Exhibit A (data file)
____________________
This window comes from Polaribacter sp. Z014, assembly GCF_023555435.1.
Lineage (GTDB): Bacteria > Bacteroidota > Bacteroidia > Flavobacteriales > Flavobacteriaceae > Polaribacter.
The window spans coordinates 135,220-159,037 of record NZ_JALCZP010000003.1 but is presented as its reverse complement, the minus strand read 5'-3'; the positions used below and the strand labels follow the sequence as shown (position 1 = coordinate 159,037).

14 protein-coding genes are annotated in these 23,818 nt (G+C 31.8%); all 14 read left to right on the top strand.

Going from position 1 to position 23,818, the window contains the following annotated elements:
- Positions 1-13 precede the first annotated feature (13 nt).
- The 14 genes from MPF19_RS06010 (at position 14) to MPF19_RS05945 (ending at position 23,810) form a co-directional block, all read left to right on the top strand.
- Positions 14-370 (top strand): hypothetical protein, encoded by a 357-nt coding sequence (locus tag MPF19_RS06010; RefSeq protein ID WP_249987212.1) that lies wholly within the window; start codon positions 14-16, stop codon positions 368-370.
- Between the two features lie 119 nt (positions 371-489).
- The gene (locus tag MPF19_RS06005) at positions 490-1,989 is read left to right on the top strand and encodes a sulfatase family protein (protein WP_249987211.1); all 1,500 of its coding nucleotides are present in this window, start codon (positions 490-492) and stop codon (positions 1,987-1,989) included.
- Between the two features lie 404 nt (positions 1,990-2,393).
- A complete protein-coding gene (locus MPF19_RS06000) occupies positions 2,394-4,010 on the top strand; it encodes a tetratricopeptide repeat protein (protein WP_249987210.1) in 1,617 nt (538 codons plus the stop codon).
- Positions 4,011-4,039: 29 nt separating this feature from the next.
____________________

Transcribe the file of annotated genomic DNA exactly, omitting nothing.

This window comes from Polaribacter sp. Z014, assembly GCF_023555435.1.
Lineage (GTDB): Bacteria > Bacteroidota > Bacteroidia > Flavobacteriales > Flavobacteriaceae > Polaribacter.
The window spans coordinates 135,220-159,037 of record NZ_JALCZP010000003.1 but is presented as its reverse complement, the minus strand read 5'-3'; the positions used below and the strand labels follow the sequence as shown (position 1 = coordinate 159,037).

14 protein-coding genes are annotated in these 23,818 nt (G+C 31.8%); all 14 read left to right on the top strand.

Going from position 1 to position 23,818, the window contains the following annotated elements:
- Positions 1-13 precede the first annotated feature (13 nt).
- The 14 genes from MPF19_RS06010 (at position 14) to MPF19_RS05945 (ending at position 23,810) form a co-directional block, all read left to right on the top strand.
- Positions 14-370 (top strand): hypothetical protein, encoded by a 357-nt coding sequence (locus tag MPF19_RS06010; RefSeq protein ID WP_249987212.1) that lies wholly within the window; start codon positions 14-16, stop codon positions 368-370.
- Between the two features lie 119 nt (positions 371-489).
- The gene (locus tag MPF19_RS06005) at positions 490-1,989 is read left to right on the top strand and encodes a sulfatase family protein (protein WP_249987211.1); all 1,500 of its coding nucleotides are present in this window, start codon (positions 490-492) and stop codon (positions 1,987-1,989) included.
- Between the two features lie 404 nt (positions 1,990-2,393).
- A complete protein-coding gene (locus MPF19_RS06000) occupies positions 2,394-4,010 on the top strand; it encodes a tetratricopeptide repeat protein (protein WP_249987210.1) in 1,617 nt (538 codons plus the stop codon).
- Positions 4,011-4,039: 29 nt separating this feature from the next.